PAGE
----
Yancey Richardson Gallery is pleased to announce Blue Sweep, an exhibition of new photographs taken in Alabama and Mississippi by American artist Andrew Moore. Following upon in-depth explorations of the economically ravaged city of Detroit (2007 – 2009) and the mythic high plains region along the 100th meridian (2011 – 2014), Blue Sweep continues the artist’s investigation of “the inner empire” of the United States. This is the artist’s seventh exhibition at the gallery.
The result of twelve trips over three years, Moore’s work in the American South uses historic homes, both grand and modest, the preserved backroom of a Jewish social club, the curtained entry to a Freemason’s temple, a worm-eaten map of Hale County and a ruined bridge in a verdant swamp to suggest the economic, social and cultural divisions that characterize the South and the love of history, tradition and land that binds its citizens. The exhibition juxtaposes three different views of domestic dwellings which allude to these themes: the richly adorned library of a grand plantation house; a modest bare-floor bedroom decorated with emblems of God and country hung on unpainted wooden walls; and a remote trailer home with a dirt swept yard, a traditional landscaping practice brought to the south by West African slaves.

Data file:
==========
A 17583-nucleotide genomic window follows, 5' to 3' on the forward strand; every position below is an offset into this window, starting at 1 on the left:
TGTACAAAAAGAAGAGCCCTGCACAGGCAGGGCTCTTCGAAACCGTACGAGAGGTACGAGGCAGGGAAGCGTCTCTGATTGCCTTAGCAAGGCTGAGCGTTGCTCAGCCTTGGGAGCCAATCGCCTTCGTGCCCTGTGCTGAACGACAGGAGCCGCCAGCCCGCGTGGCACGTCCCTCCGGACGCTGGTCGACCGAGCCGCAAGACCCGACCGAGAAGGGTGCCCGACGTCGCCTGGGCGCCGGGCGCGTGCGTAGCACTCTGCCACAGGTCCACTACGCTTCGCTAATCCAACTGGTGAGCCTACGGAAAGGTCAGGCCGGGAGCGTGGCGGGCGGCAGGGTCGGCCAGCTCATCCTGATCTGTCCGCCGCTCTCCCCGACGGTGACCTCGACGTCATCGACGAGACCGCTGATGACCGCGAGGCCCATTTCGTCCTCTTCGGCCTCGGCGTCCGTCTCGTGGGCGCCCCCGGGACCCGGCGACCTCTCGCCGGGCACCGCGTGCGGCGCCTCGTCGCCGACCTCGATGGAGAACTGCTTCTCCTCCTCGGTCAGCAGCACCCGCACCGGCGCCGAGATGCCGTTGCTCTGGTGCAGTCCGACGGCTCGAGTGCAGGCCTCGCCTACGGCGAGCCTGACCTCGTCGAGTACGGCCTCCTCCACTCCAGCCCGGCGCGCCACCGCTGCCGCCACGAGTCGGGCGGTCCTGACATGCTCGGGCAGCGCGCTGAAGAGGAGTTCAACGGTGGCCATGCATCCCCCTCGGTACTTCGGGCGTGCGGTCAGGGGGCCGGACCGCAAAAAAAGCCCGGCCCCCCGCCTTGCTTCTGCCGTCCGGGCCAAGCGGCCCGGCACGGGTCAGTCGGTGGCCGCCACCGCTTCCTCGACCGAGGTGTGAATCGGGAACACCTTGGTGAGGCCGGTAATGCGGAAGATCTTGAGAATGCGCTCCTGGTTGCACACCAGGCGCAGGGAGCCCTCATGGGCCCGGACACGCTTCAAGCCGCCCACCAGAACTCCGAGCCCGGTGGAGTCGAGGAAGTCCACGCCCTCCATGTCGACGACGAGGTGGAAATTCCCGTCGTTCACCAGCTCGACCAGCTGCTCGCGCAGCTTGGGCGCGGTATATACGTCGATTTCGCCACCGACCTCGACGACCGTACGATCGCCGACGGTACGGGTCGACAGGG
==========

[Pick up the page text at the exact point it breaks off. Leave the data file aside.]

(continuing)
The son of a Connecticut architect, Moore has frequently used architectural structures as a means to explore themes of time, culture and a complicated history of place. While he has often undertaken a study of place on the verge of change - the shuttered theaters of New York’s 42nd Street preceding its remaking as a vortex of consumerism, Havana just prior to the suspension of U.S. travel restrictions and early post-Cold War Russia before the embrace of western capitalism - the images in the exhibition Blue Sweep suggest a place lost in time and in full embrace of the old.